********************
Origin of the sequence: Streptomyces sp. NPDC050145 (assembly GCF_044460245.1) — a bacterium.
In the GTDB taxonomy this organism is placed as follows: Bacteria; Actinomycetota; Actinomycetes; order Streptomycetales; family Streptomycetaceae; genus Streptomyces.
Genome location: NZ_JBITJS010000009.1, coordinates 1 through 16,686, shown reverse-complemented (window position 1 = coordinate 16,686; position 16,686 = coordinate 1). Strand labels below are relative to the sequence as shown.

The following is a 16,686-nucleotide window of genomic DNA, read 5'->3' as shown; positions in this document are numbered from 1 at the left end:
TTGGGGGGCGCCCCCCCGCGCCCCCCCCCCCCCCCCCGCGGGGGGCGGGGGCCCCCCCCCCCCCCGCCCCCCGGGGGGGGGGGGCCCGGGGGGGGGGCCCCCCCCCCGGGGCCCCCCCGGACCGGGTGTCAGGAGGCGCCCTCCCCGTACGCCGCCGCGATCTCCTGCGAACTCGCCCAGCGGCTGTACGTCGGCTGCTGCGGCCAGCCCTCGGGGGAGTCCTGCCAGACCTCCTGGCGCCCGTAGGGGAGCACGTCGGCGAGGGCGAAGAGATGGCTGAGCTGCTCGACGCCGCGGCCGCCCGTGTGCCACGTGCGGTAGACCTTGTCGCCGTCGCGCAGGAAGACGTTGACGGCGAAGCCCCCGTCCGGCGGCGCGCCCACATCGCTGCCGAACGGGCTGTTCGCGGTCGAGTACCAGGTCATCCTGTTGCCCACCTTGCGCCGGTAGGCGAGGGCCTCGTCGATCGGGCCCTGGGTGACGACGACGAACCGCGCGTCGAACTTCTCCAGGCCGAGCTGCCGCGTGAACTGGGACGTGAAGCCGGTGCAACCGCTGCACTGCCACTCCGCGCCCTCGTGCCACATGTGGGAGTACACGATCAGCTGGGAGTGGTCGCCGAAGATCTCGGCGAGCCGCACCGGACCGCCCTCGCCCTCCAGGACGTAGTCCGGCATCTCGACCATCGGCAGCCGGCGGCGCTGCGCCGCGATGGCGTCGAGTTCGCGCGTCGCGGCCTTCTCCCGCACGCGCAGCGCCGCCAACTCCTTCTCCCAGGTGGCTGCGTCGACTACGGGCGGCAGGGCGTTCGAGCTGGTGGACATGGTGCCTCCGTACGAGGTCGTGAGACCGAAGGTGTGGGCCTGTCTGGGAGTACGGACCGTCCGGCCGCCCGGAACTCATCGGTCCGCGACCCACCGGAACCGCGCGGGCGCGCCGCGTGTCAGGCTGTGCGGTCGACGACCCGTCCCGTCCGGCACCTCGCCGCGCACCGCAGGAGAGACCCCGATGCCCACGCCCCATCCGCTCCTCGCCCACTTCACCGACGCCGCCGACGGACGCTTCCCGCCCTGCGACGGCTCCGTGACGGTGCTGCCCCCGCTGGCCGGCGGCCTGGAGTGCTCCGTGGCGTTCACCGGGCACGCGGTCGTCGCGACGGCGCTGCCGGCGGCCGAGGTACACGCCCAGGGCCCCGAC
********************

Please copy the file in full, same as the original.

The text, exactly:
Origin of the sequence: Streptomyces sp. NPDC050145 (assembly GCF_044460245.1) — a bacterium.
In the GTDB taxonomy this organism is placed as follows: Bacteria; Actinomycetota; Actinomycetes; order Streptomycetales; family Streptomycetaceae; genus Streptomyces.
Genome location: NZ_JBITJS010000009.1, coordinates 1 through 16,686, shown reverse-complemented (window position 1 = coordinate 16,686; position 16,686 = coordinate 1). Strand labels below are relative to the sequence as shown.

The following is a 16,686-nucleotide window of genomic DNA, read 5'->3' as shown; positions in this document are numbered from 1 at the left end:
TTGGGGGGCGCCCCCCCGCGCCCCCCCCCCCCCCCCCGCGGGGGGCGGGGGCCCCCCCCCCCCCCGCCCCCCGGGGGGGGGGGGCCCGGGGGGGGGGCCCCCCCCCCGGGGCCCCCCCGGACCGGGTGTCAGGAGGCGCCCTCCCCGTACGCCGCCGCGATCTCCTGCGAACTCGCCCAGCGGCTGTACGTCGGCTGCTGCGGCCAGCCCTCGGGGGAGTCCTGCCAGACCTCCTGGCGCCCGTAGGGGAGCACGTCGGCGAGGGCGAAGAGATGGCTGAGCTGCTCGACGCCGCGGCCGCCCGTGTGCCACGTGCGGTAGACCTTGTCGCCGTCGCGCAGGAAGACGTTGACGGCGAAGCCCCCGTCCGGCGGCGCGCCCACATCGCTGCCGAACGGGCTGTTCGCGGTCGAGTACCAGGTCATCCTGTTGCCCACCTTGCGCCGGTAGGCGAGGGCCTCGTCGATCGGGCCCTGGGTGACGACGACGAACCGCGCGTCGAACTTCTCCAGGCCGAGCTGCCGCGTGAACTGGGACGTGAAGCCGGTGCAACCGCTGCACTGCCACTCCGCGCCCTCGTGCCACATGTGGGAGTACACGATCAGCTGGGAGTGGTCGCCGAAGATCTCGGCGAGCCGCACCGGACCGCCCTCGCCCTCCAGGACGTAGTCCGGCATCTCGACCATCGGCAGCCGGCGGCGCTGCGCCGCGATGGCGTCGAGTTCGCGCGTCGCGGCCTTCTCCCGCACGCGCAGCGCCGCCAACTCCTTCTCCCAGGTGGCTGCGTCGACTACGGGCGGCAGGGCGTTCGAGCTGGTGGACATGGTGCCTCCGTACGAGGTCGTGAGACCGAAGGTGTGGGCCTGTCTGGGAGTACGGACCGTCCGGCCGCCCGGAACTCATCGGTCCGCGACCCACCGGAACCGCGCGGGCGCGCCGCGTGTCAGGCTGTGCGGTCGACGACCCGTCCCGTCCGGCACCTCGCCGCGCACCGCAGGAGAGACCCCGATGCCCACGCCCCATCCGCTCCTCGCCCACTTCACCGACGCCGCCGACGGACGCTTCCCGCCCTGCGACGGCTCCGTGACGGTGCTGCCCCCGCTGGCCGGCGGCCTGGAGTGCTCCGTGGCGTTCACCGGGCACGCGGTCGTCGCGACGGCGCTGCCGGCGGCCGAGGTACACGCCCAGGGCCCCGAC